Video technology is an extremely powerful tool for bringing colleagues together who work in separate locations by combining vocals, images and functionalities such as the fluid exchange of content.
A study by GigaOM concluded that in fact 87% of remote users feel more connected to their office by using videoconferencing, the evidence for which is the overwhelming success of platforms such as Skype.
Another indisputable aspect of the digital office is a tendency towards technology-assisted training that offers a world of possibilities for successfully integrating “continuing education” into a company infrastructure.
Many companies incentivize their employees by offering them the chance to sign up for Massive Open Online Courses (MOOC), whereas others develop their own curriculum to equip staff with the skills and knowledge they need.
In larger organizations, online training is fostering the creation of “corporate universities” that exponentially amplify training opportunities that employees can access via an online campus.
Everywhere people are talking about the new “disruptive” technologies that people believe will radically change our lives. Many of these technologies will be assigned a role in offices long before they will become an inseparable part of our daily routine.
To give an example, nowadays we can buy a jacket connected to the Internet thanks to wearable technology, but for most people this still sounds quite futuristic. The reality is that companies are already using this type of clothing to monitor the vitals of employees who are exposed to risks, thus maximizing their personal security or else as a means of keeping a log of their arrival and departure times from their workplace.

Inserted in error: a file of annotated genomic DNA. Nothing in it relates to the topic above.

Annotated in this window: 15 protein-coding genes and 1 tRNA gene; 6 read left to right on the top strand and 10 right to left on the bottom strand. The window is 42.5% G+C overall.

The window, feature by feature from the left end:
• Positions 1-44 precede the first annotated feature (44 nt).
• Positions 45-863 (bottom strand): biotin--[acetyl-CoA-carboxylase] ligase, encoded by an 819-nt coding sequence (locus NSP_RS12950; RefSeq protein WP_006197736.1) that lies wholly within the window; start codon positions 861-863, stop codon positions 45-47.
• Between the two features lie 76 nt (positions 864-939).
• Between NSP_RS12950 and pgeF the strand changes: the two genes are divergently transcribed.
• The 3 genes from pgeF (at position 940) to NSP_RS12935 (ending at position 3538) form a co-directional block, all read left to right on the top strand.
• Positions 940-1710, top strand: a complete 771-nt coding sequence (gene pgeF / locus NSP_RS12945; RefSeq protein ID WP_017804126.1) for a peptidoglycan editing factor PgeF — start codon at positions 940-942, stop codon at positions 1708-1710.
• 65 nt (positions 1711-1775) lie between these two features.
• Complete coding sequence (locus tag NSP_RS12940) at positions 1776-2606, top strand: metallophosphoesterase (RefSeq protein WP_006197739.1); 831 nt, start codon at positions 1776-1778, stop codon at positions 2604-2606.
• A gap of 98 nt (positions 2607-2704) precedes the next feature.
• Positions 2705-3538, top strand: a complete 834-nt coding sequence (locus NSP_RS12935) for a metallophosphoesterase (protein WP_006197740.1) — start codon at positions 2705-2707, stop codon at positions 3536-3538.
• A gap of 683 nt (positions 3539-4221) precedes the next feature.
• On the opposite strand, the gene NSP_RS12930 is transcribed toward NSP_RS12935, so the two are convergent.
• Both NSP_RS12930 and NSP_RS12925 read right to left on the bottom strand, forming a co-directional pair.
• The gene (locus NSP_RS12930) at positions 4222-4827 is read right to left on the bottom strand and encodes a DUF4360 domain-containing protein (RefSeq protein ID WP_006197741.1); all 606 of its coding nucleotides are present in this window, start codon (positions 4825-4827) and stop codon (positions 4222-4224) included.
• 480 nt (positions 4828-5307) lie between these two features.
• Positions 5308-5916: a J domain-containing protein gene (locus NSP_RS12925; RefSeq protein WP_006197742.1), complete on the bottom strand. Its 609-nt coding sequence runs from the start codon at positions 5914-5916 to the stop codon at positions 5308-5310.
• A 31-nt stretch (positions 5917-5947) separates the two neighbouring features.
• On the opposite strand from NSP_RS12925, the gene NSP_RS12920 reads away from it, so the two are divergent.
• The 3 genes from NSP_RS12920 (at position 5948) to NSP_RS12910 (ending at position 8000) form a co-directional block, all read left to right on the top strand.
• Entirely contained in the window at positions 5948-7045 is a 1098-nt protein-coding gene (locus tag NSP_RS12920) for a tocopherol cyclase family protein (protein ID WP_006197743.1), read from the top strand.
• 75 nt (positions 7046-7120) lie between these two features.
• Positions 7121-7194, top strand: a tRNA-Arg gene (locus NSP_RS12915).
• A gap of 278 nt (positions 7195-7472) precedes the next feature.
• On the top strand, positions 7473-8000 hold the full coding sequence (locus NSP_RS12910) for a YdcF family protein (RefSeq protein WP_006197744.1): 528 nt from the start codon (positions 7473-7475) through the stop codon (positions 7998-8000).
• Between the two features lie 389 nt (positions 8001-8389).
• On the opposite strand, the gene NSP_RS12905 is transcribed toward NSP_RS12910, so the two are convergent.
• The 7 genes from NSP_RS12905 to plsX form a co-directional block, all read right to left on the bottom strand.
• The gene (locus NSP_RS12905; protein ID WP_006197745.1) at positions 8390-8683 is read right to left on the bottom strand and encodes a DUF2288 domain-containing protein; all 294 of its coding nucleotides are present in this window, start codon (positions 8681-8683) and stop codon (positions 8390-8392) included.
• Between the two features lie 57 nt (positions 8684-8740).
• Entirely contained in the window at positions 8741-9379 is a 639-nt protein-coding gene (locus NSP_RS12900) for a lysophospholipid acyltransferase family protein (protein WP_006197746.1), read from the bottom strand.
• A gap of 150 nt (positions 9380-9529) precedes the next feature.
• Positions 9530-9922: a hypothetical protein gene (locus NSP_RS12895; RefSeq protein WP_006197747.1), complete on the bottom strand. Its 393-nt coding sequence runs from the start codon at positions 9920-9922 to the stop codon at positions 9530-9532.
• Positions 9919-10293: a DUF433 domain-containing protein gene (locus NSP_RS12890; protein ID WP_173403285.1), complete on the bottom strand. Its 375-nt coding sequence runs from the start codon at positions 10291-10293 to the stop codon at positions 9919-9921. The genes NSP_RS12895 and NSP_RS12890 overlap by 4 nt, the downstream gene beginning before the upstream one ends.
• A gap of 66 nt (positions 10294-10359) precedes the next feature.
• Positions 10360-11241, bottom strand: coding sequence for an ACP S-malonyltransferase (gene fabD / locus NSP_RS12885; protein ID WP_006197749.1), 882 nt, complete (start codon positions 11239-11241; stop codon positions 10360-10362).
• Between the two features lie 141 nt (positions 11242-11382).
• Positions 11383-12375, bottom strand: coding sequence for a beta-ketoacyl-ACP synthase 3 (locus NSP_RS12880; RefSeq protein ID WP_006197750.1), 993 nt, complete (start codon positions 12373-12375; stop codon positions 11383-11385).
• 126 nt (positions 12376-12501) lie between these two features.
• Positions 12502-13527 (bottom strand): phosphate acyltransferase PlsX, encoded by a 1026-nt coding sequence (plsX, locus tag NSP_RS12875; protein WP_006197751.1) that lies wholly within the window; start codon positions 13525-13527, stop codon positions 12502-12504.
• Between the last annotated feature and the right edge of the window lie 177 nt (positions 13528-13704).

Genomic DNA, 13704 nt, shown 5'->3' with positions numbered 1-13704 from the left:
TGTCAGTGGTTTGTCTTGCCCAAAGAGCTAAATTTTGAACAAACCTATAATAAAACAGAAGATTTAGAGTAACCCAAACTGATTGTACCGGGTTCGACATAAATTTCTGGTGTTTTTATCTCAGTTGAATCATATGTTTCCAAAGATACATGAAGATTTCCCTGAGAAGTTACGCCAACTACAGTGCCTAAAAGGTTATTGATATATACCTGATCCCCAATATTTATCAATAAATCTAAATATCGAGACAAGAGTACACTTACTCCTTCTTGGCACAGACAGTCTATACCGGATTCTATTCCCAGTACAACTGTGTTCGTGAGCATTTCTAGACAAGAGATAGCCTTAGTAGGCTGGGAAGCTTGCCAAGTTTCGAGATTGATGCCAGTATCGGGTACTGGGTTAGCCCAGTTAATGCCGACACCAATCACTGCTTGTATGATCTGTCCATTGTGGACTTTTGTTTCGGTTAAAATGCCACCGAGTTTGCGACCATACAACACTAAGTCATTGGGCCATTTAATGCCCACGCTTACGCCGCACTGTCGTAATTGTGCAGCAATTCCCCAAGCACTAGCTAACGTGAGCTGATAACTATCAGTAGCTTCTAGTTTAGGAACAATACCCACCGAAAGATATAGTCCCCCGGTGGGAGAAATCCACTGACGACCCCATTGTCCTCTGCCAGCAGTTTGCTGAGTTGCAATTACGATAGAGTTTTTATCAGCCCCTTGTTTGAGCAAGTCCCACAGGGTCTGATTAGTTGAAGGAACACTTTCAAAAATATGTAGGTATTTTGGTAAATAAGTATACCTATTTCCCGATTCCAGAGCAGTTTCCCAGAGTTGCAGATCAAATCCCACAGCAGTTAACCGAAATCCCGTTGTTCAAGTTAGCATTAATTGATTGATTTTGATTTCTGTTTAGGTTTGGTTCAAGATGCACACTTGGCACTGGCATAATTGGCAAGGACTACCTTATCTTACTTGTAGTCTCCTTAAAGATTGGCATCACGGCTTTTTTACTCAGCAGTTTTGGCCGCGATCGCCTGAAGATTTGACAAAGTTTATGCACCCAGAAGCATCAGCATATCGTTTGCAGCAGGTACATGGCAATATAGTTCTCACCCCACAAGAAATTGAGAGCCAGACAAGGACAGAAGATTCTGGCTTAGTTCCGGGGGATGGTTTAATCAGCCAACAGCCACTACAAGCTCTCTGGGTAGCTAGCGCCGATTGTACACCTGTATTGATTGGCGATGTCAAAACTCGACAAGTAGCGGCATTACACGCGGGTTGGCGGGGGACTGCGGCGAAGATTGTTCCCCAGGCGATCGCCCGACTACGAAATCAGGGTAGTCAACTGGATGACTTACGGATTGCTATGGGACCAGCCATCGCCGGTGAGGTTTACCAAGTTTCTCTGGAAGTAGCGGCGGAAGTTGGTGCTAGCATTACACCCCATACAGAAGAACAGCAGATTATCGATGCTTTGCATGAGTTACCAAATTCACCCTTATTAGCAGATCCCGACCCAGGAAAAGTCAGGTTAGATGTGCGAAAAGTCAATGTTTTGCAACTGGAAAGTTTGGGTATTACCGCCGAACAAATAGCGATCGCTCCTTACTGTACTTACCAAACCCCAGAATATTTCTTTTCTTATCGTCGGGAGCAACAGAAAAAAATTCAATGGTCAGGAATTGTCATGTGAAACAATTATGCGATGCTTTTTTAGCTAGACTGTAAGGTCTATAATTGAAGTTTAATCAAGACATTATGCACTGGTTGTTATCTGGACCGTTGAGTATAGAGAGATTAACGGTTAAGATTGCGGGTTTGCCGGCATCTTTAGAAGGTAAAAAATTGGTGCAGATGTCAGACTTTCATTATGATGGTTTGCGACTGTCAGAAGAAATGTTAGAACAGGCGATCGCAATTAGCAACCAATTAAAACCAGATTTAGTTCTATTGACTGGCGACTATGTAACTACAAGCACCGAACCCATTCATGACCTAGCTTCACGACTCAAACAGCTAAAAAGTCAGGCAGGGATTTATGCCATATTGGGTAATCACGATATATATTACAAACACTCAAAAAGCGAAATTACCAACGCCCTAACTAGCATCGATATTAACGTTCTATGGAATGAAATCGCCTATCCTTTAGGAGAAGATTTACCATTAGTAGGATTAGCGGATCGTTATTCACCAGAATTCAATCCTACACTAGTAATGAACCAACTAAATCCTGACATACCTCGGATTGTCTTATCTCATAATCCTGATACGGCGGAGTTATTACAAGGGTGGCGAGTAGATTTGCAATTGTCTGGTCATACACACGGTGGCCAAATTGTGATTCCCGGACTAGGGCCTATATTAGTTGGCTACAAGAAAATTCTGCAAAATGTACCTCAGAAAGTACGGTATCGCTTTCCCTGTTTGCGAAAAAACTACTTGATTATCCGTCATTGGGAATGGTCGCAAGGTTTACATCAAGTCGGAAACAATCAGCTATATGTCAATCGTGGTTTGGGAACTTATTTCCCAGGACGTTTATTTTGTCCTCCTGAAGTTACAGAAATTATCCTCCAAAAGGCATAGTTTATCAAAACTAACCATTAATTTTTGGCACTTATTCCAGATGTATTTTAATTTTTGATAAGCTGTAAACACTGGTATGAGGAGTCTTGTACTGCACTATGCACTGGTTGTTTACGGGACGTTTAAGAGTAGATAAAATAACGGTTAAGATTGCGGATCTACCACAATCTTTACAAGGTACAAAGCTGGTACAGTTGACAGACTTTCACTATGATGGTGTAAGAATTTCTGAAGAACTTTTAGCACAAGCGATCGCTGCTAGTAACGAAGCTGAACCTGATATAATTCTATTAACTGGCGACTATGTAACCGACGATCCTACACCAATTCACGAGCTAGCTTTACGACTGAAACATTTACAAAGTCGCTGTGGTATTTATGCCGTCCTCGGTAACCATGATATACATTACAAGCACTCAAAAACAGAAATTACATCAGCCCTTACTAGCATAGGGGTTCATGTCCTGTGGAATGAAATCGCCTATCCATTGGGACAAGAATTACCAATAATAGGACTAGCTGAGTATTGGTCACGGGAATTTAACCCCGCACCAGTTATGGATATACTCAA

A credible digital office must therefore keeping an eye on these types of technological advances as well as being open toward using smart watches, virtual reality devices and several other innovations that will take years to become objects we use for pleasure to connect with others outside of the office.
A move towards creating a digital office inevitably and intuitively involves becoming digital, which in real terms means using technology that allows for the digitization of practically any day-to-day activity by any company from any sector.
It is first crucial to carry out a pragmatic evaluation in this world of endless possibilities and conceive a digitization based on three parameters:
- Return on investment.
- Ease of use.
- Legal coverage.
A digital solution that appears costly when compared with the benefits offered, that is difficult to use or disliked by employees, and not certain to be in accordance with the most up-to-date legislation, all raise red flags and should be considered inadvisable.
At Signaturit, it is precisely these 3 factors that rank our solution at the top of those available on the market for the digitization of a process such as requesting for a document to be signed that is key part of any business.
Our platform offers various subscription options that allows costs to be tailored to each user, is extremely easy to use and strictly adheres to demanding EU regulations regarding electronic signatures.
Our solution is ideal for assisting companies big and small with their digital transition. If you have any queries as to how it works or which particular solution best matches your needs, please download the following white paper. If you prefer to contact us directly, feel free to call us on +34 935 511 480.
This post is also available in Spanish.